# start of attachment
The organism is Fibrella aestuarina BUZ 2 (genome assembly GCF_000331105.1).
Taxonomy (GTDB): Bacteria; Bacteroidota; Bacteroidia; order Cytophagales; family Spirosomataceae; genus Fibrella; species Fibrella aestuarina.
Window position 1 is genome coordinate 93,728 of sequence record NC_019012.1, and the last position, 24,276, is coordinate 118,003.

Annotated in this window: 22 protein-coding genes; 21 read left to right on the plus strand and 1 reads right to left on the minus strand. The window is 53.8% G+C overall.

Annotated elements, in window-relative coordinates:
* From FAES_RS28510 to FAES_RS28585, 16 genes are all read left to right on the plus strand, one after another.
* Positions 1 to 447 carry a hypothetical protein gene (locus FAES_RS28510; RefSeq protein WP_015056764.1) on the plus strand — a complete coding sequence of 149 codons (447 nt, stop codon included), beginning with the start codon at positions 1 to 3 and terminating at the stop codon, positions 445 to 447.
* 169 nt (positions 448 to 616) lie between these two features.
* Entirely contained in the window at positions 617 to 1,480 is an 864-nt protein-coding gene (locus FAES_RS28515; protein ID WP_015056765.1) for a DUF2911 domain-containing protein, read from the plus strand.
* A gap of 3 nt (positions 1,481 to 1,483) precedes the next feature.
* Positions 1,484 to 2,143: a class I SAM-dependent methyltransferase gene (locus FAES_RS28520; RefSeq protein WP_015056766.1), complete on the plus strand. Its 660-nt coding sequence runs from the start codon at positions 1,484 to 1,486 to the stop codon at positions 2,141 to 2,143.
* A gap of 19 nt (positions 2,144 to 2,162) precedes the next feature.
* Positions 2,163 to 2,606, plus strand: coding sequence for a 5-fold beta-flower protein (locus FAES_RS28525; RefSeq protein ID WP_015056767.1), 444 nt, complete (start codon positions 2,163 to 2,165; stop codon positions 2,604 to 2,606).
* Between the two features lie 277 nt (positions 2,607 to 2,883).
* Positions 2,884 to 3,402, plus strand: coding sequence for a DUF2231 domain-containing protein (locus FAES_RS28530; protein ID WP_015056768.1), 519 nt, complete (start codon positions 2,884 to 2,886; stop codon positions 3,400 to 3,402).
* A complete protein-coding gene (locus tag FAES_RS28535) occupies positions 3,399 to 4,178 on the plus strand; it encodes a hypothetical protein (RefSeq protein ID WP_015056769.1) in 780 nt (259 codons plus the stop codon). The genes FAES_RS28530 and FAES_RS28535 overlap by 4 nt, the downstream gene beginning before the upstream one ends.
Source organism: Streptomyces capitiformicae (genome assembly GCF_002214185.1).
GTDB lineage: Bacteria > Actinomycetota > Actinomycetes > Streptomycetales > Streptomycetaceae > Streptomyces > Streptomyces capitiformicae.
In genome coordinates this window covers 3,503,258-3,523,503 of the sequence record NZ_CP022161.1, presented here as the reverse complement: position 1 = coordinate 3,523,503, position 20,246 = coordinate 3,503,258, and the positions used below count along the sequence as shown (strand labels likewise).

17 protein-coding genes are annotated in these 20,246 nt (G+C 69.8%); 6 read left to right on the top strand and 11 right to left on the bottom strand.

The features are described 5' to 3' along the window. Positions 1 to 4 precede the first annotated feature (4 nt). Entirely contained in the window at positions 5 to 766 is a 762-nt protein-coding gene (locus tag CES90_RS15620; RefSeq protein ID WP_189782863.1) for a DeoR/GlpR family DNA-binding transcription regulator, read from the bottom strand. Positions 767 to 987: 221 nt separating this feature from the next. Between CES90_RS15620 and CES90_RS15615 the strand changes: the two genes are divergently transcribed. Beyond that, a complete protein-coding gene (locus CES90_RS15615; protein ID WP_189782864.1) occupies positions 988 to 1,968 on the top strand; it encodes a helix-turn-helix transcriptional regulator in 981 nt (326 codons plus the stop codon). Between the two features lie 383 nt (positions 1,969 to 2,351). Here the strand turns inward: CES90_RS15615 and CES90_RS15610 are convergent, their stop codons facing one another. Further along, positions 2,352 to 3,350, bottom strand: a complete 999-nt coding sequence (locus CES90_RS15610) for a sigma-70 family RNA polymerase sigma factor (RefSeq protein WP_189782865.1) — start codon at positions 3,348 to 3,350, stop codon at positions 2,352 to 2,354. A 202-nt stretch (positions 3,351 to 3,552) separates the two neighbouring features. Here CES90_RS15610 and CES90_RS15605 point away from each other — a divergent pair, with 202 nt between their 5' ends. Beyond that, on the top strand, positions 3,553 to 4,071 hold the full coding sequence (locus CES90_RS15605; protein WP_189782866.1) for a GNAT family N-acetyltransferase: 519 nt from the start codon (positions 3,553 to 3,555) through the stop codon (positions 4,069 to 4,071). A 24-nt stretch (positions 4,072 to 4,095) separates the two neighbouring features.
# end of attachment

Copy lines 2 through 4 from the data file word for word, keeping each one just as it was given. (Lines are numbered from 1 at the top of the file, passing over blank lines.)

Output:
Taxonomy (GTDB): Bacteria; Bacteroidota; Bacteroidia; order Cytophagales; family Spirosomataceae; genus Fibrella; species Fibrella aestuarina.
Window position 1 is genome coordinate 93,728 of sequence record NC_019012.1, and the last position, 24,276, is coordinate 118,003.

Annotated in this window: 22 protein-coding genes; 21 read left to right on the plus strand and 1 reads right to left on the minus strand. The window is 53.8% G+C overall.